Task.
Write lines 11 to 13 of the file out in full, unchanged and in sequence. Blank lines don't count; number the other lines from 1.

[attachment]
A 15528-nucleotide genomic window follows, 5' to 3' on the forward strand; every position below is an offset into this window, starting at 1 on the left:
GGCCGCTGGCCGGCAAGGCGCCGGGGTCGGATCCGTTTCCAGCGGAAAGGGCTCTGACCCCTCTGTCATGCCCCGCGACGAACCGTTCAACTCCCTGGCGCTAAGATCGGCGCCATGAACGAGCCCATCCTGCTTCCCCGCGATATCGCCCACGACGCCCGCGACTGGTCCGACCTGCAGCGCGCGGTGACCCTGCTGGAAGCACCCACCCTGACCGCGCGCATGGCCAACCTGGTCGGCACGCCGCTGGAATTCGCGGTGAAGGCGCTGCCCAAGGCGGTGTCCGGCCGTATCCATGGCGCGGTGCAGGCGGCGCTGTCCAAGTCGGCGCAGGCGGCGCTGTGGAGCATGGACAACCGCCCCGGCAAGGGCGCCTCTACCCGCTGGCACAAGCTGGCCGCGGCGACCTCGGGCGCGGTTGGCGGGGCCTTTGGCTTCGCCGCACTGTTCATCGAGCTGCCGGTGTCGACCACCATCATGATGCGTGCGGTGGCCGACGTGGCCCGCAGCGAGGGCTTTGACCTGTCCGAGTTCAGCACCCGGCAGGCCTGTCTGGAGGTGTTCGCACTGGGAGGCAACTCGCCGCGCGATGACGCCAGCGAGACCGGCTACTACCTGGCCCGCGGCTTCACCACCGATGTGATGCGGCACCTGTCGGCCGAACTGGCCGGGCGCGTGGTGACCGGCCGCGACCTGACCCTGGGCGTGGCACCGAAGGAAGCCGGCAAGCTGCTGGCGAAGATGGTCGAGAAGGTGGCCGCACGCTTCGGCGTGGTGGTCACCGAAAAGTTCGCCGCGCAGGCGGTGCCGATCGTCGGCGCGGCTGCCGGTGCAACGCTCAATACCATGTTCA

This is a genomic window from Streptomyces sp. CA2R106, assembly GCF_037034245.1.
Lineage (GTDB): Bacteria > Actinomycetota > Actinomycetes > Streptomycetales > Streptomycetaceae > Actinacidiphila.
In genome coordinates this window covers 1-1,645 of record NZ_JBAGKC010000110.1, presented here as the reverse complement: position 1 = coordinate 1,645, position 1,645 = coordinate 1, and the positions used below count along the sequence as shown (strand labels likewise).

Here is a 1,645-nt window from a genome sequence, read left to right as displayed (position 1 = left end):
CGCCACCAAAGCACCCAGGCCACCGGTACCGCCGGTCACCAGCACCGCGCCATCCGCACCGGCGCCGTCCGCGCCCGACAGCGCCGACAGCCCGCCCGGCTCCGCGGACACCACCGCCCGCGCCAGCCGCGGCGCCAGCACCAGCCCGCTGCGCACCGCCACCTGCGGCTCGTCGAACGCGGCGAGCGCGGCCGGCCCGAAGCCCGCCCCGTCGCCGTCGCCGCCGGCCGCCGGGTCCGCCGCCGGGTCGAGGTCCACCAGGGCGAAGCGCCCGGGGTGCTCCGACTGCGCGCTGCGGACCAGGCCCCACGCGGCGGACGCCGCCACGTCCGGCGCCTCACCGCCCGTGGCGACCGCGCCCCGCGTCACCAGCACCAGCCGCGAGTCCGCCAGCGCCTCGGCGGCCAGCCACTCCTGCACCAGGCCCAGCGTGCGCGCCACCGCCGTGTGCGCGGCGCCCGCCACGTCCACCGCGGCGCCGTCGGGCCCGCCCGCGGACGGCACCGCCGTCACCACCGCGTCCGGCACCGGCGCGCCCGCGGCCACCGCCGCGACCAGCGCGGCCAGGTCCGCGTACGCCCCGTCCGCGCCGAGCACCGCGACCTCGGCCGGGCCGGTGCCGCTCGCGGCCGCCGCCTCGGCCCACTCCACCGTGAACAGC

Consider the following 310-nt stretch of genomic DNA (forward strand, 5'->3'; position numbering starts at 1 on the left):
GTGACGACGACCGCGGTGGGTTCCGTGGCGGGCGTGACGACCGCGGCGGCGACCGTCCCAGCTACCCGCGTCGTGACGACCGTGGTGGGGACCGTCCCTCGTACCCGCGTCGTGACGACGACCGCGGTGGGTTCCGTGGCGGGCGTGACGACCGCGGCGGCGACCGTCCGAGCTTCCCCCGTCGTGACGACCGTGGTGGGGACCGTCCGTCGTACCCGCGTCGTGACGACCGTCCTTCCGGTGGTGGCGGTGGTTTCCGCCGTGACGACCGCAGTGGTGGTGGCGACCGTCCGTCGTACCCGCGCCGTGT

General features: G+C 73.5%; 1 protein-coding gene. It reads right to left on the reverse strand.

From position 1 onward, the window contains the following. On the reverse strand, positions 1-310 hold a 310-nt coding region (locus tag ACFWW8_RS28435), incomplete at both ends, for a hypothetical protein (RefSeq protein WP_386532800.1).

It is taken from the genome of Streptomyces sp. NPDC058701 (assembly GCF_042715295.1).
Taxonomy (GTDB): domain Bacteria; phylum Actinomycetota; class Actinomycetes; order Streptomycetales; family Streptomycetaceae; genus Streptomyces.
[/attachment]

From position 1 onward, the window contains the following. On the reverse strand, positions 1-310 hold a 310-nt coding region (locus tag ACFWW8_RS28435), incomplete at both ends, for a hypothetical protein (RefSeq protein WP_386532800.1).

It is taken from the genome of Streptomyces sp. NPDC058701 (assembly GCF_042715295.1).
Taxonomy (GTDB): domain Bacteria; phylum Actinomycetota; class Actinomycetes; order Streptomycetales; family Streptomycetaceae; genus Streptomyces.